On July 9, 2018, lawyers from across Europe congregated at a church in Lucca, Italy, to discuss topics perhaps uncommon for such a setting: the legislation surrounding euthanasia, assisted suicide, palliative care and living wills.
Charles Kaufhold, Partner at Kaufhold & Reveillaud, Avocats, stepped up to the podium to break down Luxembourg’s adoption of two laws that expanded the avenues for end-of-life treatment:
- The Law of 16 March 2009 on euthanasia & assisted suicide
- The Law of 16 March 2009 on palliative care, advance instructions & end-of-life accompaniment
A topic that once drew heated ethical debates in Luxembourg has given way to public support against a backdrop of medical and technological breakthroughs that extend life further than ever before.
“Luxembourg law on euthanasia and assisted suicide offers patients the option to die when their suffering is considered unbearable,” Kaufhold explained. “Patients in this situation have the freedom to choose how their lives will end.”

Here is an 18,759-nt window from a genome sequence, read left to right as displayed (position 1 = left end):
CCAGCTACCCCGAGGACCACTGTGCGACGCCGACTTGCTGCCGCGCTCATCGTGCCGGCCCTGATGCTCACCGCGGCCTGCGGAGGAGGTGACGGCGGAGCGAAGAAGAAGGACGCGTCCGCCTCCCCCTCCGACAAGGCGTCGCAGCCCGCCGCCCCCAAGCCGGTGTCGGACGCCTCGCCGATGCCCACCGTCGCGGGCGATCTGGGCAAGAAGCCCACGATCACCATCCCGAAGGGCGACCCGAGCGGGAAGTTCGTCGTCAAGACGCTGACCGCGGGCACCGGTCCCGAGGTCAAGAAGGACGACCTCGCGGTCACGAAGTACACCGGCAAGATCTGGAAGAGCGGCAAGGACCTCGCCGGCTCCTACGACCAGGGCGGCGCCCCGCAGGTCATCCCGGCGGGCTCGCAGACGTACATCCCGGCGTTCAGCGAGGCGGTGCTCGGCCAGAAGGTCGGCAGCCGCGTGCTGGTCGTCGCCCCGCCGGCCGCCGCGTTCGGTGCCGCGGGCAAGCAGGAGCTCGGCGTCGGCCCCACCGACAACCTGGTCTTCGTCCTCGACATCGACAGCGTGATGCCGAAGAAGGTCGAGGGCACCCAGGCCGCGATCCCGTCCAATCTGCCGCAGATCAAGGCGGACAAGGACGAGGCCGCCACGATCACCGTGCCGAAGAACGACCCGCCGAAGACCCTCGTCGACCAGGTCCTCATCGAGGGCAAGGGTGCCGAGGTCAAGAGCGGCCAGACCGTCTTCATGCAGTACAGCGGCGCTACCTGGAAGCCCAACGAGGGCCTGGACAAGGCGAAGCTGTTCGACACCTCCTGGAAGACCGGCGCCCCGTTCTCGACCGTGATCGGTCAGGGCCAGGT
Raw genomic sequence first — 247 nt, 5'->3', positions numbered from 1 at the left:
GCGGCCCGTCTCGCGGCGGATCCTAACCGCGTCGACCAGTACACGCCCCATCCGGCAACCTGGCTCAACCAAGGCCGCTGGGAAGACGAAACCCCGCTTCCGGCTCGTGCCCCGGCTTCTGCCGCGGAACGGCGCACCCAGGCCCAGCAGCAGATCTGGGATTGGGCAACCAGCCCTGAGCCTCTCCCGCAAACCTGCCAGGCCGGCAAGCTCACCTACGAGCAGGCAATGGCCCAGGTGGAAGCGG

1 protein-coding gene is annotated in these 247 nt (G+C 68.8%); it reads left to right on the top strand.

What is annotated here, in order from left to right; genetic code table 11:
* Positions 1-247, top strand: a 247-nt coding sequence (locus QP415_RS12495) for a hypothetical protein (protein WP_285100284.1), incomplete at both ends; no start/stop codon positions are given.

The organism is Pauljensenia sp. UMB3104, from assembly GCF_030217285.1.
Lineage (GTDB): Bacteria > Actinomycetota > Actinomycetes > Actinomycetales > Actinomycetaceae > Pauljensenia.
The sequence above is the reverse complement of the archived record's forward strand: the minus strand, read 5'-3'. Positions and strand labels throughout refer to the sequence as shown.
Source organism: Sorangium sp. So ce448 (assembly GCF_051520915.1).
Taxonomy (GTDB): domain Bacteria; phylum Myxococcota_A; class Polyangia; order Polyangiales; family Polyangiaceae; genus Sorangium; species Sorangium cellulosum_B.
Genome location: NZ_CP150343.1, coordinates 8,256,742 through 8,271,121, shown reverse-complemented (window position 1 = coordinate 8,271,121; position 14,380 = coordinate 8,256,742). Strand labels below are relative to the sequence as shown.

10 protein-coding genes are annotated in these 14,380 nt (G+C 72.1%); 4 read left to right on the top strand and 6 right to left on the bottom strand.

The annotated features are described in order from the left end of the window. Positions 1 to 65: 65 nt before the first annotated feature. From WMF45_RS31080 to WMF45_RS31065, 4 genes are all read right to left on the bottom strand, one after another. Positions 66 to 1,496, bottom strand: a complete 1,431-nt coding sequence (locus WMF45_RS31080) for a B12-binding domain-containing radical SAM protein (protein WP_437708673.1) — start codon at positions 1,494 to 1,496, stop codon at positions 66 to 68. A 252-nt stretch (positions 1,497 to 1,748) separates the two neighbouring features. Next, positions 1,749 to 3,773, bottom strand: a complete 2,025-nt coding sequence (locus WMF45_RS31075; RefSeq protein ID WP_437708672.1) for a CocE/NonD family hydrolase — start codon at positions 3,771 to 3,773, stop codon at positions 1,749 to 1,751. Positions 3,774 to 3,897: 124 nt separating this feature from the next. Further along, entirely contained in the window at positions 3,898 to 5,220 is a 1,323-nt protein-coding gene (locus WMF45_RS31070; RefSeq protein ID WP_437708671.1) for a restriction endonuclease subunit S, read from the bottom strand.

He went on to detail the strict legal and medical conditions in place to ensure that end-of-life decisions are strictly voluntary.
The living will comes into play when a patient can no longer express his or her wishes due to advanced stages of a terminal or incurable illness.
These two laws safeguard patients’ wishes in all states of consciousness, notably when they are at their most vulnerable. Through detailed procedures and conditions, iterated during the presentation, they attempt to preserve humanity up to the final moments.
“One can say that these laws, which gave rise to a signifiant amount of discussion before they were adopted, are now well accepted as laws that provide help to those who wish to end their suffering,” he concluded.
The Bar of Lucca and European Bars Federation jointly organized this occasion, bringing together lawyers from across the continent to discuss relevant topics shaping today’s legal landscape.